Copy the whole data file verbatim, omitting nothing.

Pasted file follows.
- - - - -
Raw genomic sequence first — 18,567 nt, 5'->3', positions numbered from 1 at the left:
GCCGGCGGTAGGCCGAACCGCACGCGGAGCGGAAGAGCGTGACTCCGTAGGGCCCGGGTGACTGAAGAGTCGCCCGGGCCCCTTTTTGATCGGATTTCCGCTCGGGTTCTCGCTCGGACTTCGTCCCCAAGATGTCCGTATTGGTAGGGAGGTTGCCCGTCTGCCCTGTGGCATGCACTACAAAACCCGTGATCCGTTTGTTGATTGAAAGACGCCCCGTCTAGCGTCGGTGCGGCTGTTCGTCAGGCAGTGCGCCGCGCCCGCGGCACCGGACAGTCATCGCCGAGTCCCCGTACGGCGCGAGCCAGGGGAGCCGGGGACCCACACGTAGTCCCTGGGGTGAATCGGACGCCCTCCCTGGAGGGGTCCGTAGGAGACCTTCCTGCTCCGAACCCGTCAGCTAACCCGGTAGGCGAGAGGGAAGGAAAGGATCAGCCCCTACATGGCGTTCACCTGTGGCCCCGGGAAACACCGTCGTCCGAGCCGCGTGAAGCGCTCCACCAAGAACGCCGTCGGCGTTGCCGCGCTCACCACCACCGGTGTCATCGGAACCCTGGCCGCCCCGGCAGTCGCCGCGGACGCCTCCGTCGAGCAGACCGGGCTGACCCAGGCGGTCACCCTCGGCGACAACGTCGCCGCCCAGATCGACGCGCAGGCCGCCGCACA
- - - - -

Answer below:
Raw genomic sequence first — 18,567 nt, 5'->3', positions numbered from 1 at the left:
GCCGGCGGTAGGCCGAACCGCACGCGGAGCGGAAGAGCGTGACTCCGTAGGGCCCGGGTGACTGAAGAGTCGCCCGGGCCCCTTTTTGATCGGATTTCCGCTCGGGTTCTCGCTCGGACTTCGTCCCCAAGATGTCCGTATTGGTAGGGAGGTTGCCCGTCTGCCCTGTGGCATGCACTACAAAACCCGTGATCCGTTTGTTGATTGAAAGACGCCCCGTCTAGCGTCGGTGCGGCTGTTCGTCAGGCAGTGCGCCGCGCCCGCGGCACCGGACAGTCATCGCCGAGTCCCCGTACGGCGCGAGCCAGGGGAGCCGGGGACCCACACGTAGTCCCTGGGGTGAATCGGACGCCCTCCCTGGAGGGGTCCGTAGGAGACCTTCCTGCTCCGAACCCGTCAGCTAACCCGGTAGGCGAGAGGGAAGGAAAGGATCAGCCCCTACATGGCGTTCACCTGTGGCCCCGGGAAACACCGTCGTCCGAGCCGCGTGAAGCGCTCCACCAAGAACGCCGTCGGCGTTGCCGCGCTCACCACCACCGGTGTCATCGGAACCCTGGCCGCCCCGGCAGTCGCCGCGGACGCCTCCGTCGAGCAGACCGGGCTGACCCAGGCGGTCACCCTCGGCGACAACGTCGCCGCCCAGATCGACGCGCAGGCCGCCGCACA